Our commitment to the 3Rs
There are few topics more controversial than the use of animals in science, despite the enormous contribution animal experimentation continues to make to the development of new medicines and surgical techniques.
Animals have applications in enhancing the understanding, treatment, and cure of key disease areas such as cancer, cardiovascular disease, neurodegenerative disease, blindness and infectious disease. For this reason, it is generally accepted by the scientific community that animals offer many advantages when we want to understand the impact of disease on the body.
There is an increasing understanding that diseases do not always manifest in animals the same way they do in humans, and any drugs or other therapeutic options we might design to modulate a disease in an animal may work very differently (or not at all) when translated into human application.
That said, some animal experiments are necessary and scientists understand that these must be performed in a manner that reduces the numbers of animals used and ensures that any suffering experienced is minimised. These aims were formalised into the principles of the 3Rs, developed over 50 years ago to provide a framework for performing more humane animal research that is codified into national and international laws. The term “3Rs” covers three basic principles.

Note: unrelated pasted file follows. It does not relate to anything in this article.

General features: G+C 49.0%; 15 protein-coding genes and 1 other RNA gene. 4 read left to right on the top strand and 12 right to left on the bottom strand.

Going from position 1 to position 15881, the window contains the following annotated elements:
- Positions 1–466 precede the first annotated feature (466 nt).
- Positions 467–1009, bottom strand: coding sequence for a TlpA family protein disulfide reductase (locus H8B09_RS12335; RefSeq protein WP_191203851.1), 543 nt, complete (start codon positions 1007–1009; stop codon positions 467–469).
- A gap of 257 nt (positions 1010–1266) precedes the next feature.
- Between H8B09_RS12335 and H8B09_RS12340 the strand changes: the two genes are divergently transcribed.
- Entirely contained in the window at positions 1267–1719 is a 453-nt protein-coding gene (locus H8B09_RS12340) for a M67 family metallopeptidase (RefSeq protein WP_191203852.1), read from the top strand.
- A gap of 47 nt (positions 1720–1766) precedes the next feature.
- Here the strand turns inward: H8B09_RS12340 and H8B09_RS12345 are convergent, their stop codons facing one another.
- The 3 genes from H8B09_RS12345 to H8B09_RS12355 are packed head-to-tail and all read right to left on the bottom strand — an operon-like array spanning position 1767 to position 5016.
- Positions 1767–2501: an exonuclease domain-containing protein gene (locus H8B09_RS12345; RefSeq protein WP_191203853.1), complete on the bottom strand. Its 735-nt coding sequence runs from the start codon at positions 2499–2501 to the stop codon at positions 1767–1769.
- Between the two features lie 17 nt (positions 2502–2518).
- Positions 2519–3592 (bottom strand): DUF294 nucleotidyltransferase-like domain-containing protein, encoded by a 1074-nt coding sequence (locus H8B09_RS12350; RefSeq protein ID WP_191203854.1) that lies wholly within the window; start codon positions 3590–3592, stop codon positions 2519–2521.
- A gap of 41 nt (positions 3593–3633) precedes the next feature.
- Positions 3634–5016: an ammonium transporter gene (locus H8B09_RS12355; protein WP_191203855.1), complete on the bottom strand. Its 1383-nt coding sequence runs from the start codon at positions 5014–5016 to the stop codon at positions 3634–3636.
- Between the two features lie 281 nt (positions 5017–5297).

Replacement aims to avoid the use of animals in experiments designed to understand disease mechanisms or biological functions. Replacement relies heavily on the development of new technologies to provide tools that mimic biological mechanisms in vitro. Newcells Biotech makes substantial contributions to this process through its suite of in vitro assays.
Reduction minimises the number of animals used in each experiment by improving the design and data analysis from the procedure.
Refinement uses technological advances to develop methods of obtaining data from animal models to minimise the suffering involved. This approach involves diverse adaptations of techniques ranging from more precisely defined doses of prospective drugs to be tested in an animal model, to better ways of housing and feeding animals in laboratory environments.
At Newcells Biotech, we develop better ways to analyse xenobiotic substances’ efficacy and safety using in vitro cell-based assays. Our models are intended for use primarily in the pre-clinical stages of drug development, but since they are designed to be closer mimics of the physiology of human organs, they can be used to obtain a lot of data (how toxic a drug might be to the kidney, for example) that would otherwise be acquired by dosing animals such as rats with different concentrations of the drug. Quite apart from the safety and efficacy data with more relevance to humans, our models can be used in Replacement and Refinement principles, a process to which Newcells Biotech has a high degree of commitment.